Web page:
“Let Their People Come: Breaking the Gridlock On Global Labor Mobility”, Lant Pritchett. 2006, Center for Global Development.
On Saturday, my house was silent, two armchairs occupied by women deep in concentration, rapidly working their way through the book that’s guaranteed to be this year’s best seller. I was reading as well, intent on completing a book that’s much less likely to be carried at your local bookstore: Lant Pritchett’s “Let Their People Come”.
(Okay, I was waiting for my turn at “Deathly Hallows”. There? Happy now?)
Pritchett is an economist, not a fantasy writer, but he managed to capture my attention for a few hours with a slim, smart, provocative book on globalization and labor mobility. (It’s available online, under creative commons, should you be Pottered out and ready for something a bit more controversial.) He offers a simple, but powerful, observation: When we talk about economic development, we’ve got to talk about migration.
There’s a “standard mantra” that most development economists offer when asked what policies are most important for helping poor nations become rich: “Fairer trade, better aid and debt relief.” Pritchett believes those factors are important, but that there’s a bigger factor they fail to address:
The principle way rich countries disadvantage the poor world is not through unfair trade, or through intrusive and ineffective aid, or by forcing repayment of debts. The primary policy pursued by every rich country is to prevent unskilled labor from moving into their countries. And because unskilled labor is the primary asset of the poor world, it is hard to even imagine a policy more directly inimical to a poverty reduction agenda or to ‘pro-poor growth’ than one limiting the demand for unskilled labor (and inducint labor-saving innovations.)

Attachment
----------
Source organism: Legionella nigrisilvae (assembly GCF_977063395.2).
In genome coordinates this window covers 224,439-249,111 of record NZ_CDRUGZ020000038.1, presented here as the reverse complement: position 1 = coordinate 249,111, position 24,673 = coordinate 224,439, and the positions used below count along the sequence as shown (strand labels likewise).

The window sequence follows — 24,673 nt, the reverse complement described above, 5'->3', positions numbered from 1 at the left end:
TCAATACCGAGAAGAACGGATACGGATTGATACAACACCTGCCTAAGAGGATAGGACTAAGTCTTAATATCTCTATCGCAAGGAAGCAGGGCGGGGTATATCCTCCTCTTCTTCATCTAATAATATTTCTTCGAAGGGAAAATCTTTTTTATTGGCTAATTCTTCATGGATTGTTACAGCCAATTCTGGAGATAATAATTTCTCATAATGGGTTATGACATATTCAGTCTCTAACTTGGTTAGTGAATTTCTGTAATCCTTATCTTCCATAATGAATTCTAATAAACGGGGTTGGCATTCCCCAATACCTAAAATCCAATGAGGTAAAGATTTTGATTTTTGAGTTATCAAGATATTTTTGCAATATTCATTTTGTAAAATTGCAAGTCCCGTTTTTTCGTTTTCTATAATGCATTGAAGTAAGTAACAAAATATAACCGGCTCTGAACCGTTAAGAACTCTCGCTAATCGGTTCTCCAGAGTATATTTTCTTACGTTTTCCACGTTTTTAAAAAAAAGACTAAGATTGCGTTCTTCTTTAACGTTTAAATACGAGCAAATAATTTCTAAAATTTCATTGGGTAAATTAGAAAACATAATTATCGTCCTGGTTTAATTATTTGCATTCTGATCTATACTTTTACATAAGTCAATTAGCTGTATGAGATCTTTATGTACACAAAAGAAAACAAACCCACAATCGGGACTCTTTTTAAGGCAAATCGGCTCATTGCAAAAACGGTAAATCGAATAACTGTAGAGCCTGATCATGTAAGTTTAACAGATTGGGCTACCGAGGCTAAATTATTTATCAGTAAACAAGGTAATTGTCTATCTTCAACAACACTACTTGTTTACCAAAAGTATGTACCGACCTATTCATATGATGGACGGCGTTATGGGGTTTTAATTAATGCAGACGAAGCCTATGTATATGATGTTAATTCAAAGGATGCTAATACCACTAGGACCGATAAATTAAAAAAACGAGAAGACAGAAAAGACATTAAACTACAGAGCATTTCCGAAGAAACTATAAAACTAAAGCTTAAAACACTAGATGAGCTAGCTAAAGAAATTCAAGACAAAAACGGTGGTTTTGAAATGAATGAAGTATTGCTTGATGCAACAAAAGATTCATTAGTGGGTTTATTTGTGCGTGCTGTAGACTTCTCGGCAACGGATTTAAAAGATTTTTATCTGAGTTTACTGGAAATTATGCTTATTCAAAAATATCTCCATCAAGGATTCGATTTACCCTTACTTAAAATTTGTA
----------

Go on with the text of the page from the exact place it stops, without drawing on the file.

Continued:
The heart of Pritchett’s argument is this:
– Rich countries give about $70 billion a year in development assistance to poor countries
– If rich countries allowed a 3% expansion in their labor force over a long time period through migration of workers from poorer countries, citizens of those poor countries would yield $300 billion in benefits
– Rich countries would benefit from this influx of labor as well, yielding estimated gains of $51 billion
– Instead of easing migration restrictions and letting both the rich and poor benefit, rich countries spend $17 billion a year enforcing migration restrictions